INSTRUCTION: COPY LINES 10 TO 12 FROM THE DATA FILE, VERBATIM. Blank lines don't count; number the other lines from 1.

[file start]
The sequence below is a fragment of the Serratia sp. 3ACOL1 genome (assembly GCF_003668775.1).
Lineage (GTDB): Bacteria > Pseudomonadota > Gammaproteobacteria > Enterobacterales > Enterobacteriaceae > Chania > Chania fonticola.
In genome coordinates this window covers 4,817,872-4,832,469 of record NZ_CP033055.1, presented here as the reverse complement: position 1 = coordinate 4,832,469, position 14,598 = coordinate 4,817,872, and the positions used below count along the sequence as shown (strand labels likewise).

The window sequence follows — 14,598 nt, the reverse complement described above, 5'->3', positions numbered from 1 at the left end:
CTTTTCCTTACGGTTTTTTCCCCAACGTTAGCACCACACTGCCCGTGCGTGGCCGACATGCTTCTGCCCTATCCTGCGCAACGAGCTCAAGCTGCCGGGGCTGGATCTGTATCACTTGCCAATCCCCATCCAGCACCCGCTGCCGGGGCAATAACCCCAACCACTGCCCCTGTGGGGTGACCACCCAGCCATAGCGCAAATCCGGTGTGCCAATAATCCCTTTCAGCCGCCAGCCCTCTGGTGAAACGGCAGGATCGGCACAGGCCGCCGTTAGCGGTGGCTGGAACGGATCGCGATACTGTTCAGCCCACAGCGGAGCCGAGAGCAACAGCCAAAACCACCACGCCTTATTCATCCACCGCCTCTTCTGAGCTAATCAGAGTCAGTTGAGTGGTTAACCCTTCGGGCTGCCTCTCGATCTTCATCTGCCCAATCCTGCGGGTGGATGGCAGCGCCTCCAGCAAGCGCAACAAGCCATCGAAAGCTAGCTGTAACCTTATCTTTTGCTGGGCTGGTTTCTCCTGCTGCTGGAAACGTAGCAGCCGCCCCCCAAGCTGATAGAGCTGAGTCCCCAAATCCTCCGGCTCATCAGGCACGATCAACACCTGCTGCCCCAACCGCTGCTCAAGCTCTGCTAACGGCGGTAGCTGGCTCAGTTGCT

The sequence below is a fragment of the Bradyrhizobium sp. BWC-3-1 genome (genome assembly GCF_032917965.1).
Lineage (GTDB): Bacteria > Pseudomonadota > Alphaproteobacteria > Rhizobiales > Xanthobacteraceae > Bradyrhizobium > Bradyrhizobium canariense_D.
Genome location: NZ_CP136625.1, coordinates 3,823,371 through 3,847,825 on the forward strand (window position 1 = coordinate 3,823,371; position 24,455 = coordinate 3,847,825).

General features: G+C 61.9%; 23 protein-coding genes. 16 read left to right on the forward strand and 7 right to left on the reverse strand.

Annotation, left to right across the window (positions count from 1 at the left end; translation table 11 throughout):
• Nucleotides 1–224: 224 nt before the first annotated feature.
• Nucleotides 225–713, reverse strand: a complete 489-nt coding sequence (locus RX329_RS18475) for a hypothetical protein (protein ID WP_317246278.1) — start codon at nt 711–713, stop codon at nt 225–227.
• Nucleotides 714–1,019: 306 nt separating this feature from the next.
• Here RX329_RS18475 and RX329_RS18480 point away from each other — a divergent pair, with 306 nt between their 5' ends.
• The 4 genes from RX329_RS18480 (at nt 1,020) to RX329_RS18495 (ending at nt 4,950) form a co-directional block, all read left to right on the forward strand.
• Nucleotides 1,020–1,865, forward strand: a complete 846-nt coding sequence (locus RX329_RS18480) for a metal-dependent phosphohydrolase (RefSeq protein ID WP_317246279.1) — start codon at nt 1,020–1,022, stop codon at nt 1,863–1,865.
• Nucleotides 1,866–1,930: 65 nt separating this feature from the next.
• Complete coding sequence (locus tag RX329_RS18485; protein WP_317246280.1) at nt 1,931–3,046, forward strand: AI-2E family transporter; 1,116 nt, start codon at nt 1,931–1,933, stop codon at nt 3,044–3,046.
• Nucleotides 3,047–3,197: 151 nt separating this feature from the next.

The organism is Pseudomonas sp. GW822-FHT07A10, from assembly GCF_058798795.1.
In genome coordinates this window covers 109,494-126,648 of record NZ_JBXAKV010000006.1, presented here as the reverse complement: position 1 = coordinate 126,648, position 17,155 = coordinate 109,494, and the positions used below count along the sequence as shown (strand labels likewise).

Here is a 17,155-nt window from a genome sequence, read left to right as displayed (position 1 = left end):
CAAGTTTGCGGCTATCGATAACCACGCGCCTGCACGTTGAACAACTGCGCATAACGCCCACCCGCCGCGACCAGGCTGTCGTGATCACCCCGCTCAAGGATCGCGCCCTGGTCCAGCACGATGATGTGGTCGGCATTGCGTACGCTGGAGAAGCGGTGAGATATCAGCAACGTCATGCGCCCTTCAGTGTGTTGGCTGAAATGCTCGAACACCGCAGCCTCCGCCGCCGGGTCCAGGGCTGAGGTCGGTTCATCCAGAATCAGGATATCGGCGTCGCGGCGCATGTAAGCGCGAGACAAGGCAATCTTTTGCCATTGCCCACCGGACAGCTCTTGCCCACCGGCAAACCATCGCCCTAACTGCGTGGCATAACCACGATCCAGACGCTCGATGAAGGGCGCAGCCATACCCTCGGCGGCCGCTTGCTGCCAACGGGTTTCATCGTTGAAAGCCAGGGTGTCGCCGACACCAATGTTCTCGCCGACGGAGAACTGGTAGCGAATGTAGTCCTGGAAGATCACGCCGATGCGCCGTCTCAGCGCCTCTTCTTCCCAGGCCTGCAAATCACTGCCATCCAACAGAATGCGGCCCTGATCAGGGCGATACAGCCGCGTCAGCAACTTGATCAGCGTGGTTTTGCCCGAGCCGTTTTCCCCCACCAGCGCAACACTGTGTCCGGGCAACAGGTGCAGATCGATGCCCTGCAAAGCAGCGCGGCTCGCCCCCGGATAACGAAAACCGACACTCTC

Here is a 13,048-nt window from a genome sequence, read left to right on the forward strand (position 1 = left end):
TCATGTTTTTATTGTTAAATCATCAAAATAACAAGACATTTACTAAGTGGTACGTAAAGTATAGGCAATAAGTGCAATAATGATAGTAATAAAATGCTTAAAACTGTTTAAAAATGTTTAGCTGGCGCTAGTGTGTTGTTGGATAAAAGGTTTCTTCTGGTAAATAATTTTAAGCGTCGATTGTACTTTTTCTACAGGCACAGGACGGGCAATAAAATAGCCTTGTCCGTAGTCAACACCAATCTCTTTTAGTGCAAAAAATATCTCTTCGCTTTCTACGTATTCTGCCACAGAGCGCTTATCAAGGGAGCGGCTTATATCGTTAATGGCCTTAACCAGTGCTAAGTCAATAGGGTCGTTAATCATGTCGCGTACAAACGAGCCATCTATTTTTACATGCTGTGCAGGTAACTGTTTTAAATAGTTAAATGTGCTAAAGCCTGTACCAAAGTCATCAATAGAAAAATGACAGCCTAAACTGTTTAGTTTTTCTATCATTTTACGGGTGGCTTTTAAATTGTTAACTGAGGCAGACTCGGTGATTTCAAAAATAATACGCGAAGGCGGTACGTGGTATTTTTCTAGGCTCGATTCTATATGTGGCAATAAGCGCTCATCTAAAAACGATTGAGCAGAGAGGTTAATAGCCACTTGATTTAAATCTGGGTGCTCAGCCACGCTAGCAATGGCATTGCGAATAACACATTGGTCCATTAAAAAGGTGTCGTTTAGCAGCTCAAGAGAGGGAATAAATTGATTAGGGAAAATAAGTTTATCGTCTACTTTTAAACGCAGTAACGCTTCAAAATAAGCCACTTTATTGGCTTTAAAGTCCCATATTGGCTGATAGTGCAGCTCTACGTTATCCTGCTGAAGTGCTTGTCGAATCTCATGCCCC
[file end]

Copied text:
Annotation, left to right across the window (positions count from 1 at the left end; translation table 11 throughout):
• Nucleotides 1–224: 224 nt before the first annotated feature.
• Nucleotides 225–713, reverse strand: a complete 489-nt coding sequence (locus RX329_RS18475) for a hypothetical protein (protein ID WP_317246278.1) — start codon at nt 711–713, stop codon at nt 225–227.